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Undergraduate
Courses / Undergraduate / Mathematical Physics (MMath)

Mathematical Physics (MMath)

Award
Master of Mathematics
Duration
4 years
Course Type
Full-time
Campus
Highfield
UCAS Course code
FF34

About this course

Mathematics is the fundamental language of physics. Physics uses maths to make predictions, and many mathematical areas have been developed to solve physical problems. This degree explores mathematical topics and how they appear throughout theoretical physics. You'll study particle physics, astrophysics and quantum field theory. You’ll graduate with technical skills sought by employers across science, industry and research.

 

This course is run by the School of Mathematical Sciences. It's taught jointly by Mathematical Sciences and Physics and Astronomy, through the STAG (Southampton, Theory, Astronomy and Gravitation) research centre. STAG is a leader in the latest research in theoretical particle physics, astronomy, general relativity and string theory.

The mathematical part of this course begins with the fundamental areas of calculus, linear algebra, vector calculus and partial differential equations.

The physics part includes the key ideas of relativity, cosmology and astrophysics, applications of laser technology, atomic and particle physics, and optoelectronics.

As part of this course you’ll:

  • identify the key areas of physics theory relevant to a given problem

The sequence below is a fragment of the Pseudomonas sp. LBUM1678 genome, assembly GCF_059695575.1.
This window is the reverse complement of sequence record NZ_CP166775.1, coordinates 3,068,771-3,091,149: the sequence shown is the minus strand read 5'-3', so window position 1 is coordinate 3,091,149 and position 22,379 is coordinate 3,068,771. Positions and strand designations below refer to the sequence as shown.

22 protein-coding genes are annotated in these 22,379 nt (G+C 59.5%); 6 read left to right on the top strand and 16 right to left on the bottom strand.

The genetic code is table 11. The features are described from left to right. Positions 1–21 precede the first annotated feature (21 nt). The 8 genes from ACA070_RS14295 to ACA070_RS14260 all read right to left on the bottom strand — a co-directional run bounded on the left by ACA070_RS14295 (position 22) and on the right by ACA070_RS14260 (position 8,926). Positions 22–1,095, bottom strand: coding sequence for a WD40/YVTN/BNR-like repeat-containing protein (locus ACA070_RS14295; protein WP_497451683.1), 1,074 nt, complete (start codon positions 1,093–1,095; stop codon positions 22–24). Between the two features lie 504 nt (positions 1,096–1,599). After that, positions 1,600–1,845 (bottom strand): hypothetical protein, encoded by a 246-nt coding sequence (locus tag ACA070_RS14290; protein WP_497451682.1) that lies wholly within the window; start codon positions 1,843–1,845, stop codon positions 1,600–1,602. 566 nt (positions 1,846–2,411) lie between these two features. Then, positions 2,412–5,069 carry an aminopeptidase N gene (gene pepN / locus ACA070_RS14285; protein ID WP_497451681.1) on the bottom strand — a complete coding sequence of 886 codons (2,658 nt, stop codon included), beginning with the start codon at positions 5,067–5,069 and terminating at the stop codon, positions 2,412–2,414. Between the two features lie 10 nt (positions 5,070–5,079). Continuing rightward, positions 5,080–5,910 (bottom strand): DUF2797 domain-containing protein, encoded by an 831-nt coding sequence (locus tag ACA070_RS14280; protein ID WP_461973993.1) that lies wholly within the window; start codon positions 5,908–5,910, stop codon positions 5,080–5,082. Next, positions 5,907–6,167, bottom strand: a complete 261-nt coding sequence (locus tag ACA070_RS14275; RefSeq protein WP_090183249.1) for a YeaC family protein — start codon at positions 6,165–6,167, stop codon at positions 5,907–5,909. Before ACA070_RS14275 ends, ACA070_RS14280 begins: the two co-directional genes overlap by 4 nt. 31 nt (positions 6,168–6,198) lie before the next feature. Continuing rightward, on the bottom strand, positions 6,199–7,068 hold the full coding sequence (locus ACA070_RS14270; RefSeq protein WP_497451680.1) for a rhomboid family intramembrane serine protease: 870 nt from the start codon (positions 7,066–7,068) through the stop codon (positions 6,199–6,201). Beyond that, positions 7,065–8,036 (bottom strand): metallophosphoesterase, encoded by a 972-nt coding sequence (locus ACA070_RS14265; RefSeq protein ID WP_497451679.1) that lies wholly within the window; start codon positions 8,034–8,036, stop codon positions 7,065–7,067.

• construct mathematical models for physical situations

  • choose to specialise in areas such as particle physics, astrophysics or condensed matter

  • use our student centre, a dedicated learning and social space for maths students

  • use mathematical and computational packages such as Python and the statistics package 'R'

Course location

This course is based at Highfield.

Awarding body

This qualification is awarded by the University of Southampton.

Download the Course Description Document

The Course Description Document details your course overview, your course structure and how your course is taught and assessed.

Changes due to COVID-19

Although the COVID-19 situation is improving, any future restrictions could mean we might have to change the way parts of our teaching and learning take place in 2021 to 2022. We're working hard to plan for a number of possible scenarios. This means that some of the information on this course page may be subject to change.

Find out more on our COVID advice page.

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